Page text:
Investors have mostly avoided General Mills (NYSE:GIS) stock since the pandemic began. That’s a surprise considering the company has been posting strong financial results for the better part of a year. But the stock’s relative weakness makes it look more attractive as an income investment, especially after its recent earnings report that covered the selling period through late February.
Let’s take a closer look.
General Mills’ sales beat expectations, with growth landing at 8% in the fiscal third quarter. That marked a slight acceleration from the prior quarter’s expansion rate even though most investors were bracing for a slowdown to around 6%.
Management said the results reflected broad-based market share gains as shoppers continued to spend more time cooking and eating at home. General Mills is seeing a persistent growth lift, whether through breakfast brands like Cheerios cereal, the Totino’s frozen pizza franchise, or the Pillsbury baking brand.
PepsiCo, for context, grew organic sales by 8% in its Quaker Foods segment this past quarter. General Mills’ gains were driven by a good balance between higher prices and rising sales volumes. “We continued to execute well and delivered profitable growth in the third quarter,” CEO Jeff Harmening said in a press release.
Its finances improved, too, thanks to the combination of strong sales growth and rising prices. Gross profit margin increased, helping net earnings jump 31% to $596 million. General Mills has seen adjusted earnings rise 14% in the past nine months, compared to 8% higher sales.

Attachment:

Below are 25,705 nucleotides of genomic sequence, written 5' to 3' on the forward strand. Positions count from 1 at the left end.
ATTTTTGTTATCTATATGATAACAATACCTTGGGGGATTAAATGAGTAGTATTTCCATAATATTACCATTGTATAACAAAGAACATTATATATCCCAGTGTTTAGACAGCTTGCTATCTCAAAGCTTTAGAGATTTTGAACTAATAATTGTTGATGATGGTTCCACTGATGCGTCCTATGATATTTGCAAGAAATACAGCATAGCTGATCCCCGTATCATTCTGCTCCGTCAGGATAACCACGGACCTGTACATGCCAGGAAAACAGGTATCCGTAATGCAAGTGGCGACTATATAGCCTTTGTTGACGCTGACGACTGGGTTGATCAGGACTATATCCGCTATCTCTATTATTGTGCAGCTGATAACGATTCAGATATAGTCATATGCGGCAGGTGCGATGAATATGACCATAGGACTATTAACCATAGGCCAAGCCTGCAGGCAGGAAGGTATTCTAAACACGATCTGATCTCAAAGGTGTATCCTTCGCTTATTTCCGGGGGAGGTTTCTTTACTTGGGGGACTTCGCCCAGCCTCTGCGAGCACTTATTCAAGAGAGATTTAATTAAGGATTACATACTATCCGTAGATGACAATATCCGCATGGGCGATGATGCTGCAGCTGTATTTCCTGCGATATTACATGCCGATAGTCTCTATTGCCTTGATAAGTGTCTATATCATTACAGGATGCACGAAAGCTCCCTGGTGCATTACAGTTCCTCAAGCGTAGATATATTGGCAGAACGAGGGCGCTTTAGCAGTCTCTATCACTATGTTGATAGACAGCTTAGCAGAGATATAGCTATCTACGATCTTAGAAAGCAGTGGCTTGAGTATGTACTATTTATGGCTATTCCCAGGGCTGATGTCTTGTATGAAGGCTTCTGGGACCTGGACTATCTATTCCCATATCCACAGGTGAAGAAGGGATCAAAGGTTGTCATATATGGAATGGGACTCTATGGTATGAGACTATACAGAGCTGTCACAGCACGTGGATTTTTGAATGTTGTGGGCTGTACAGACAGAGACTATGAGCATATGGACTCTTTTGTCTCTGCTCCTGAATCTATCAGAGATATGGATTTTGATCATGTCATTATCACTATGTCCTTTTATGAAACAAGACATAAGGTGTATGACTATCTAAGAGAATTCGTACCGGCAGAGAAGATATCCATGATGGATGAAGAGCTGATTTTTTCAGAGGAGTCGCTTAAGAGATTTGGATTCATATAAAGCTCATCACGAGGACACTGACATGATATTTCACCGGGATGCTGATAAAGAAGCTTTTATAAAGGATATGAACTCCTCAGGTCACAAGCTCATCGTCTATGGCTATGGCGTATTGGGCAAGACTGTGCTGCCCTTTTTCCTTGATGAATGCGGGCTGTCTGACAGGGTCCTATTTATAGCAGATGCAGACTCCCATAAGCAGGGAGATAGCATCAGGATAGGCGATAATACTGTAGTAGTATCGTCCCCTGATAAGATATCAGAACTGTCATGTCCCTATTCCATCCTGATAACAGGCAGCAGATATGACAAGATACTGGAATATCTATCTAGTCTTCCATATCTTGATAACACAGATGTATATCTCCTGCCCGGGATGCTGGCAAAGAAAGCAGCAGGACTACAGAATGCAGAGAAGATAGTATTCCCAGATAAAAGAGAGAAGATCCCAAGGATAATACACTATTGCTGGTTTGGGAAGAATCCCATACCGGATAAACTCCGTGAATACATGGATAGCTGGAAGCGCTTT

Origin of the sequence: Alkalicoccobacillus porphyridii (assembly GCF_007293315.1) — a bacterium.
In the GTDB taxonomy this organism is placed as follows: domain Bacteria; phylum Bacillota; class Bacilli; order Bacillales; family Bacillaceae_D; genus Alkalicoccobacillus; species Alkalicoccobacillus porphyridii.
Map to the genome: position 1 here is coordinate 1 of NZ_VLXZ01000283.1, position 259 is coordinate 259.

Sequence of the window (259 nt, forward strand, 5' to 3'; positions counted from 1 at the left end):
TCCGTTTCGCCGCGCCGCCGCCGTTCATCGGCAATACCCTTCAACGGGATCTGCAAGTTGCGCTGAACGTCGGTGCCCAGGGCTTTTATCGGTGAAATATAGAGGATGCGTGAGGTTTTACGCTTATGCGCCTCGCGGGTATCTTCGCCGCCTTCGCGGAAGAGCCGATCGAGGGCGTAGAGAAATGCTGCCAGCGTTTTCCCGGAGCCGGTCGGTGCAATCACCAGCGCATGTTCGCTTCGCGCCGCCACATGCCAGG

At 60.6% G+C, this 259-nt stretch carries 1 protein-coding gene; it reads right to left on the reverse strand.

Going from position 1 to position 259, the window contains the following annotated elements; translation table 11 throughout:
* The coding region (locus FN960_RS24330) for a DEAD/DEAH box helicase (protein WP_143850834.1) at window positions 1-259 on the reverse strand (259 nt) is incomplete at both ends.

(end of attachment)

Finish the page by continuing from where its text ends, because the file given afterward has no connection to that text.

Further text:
Cash flow is solid, although not as impressive as some of its industry peers. The company’s operating cash is up 2% over the past nine months, while Pepsi’s comparable metric jumped 10% in 2020.
Getting more attractive
General Mills issued a bullish short-term outlook that calls for sales to rise for the full year despite the expected slump in the current quarter as compared to the maximum COVID-19 impact from a year ago. Sales soared 16% last year during the first round of retailing and restaurant shutdowns, creating a difficult year-over-year comparison. Yet from there, management is expecting elevated demand levels to persist even as the pandemic threat fades.
There are some drawbacks to General Mills stock, including the company’s high debt and the fact that the dividend hasn’t budged in the last three years. PepsiCo still looks like the most attractive income investment in this niche.
But investors looking for an over 3% yield might want to keep General Mills on their watch lists. It has a cheaper valuation today. Meanwhile, its market share wins through the pandemic are laying the groundwork for stronger investor returns from here. And its larger customer base, improving margins, and better portfolio all support the stock. While there’s more work ahead for the management team, this business likely isn’t done surprising Wall Street with its improving results.
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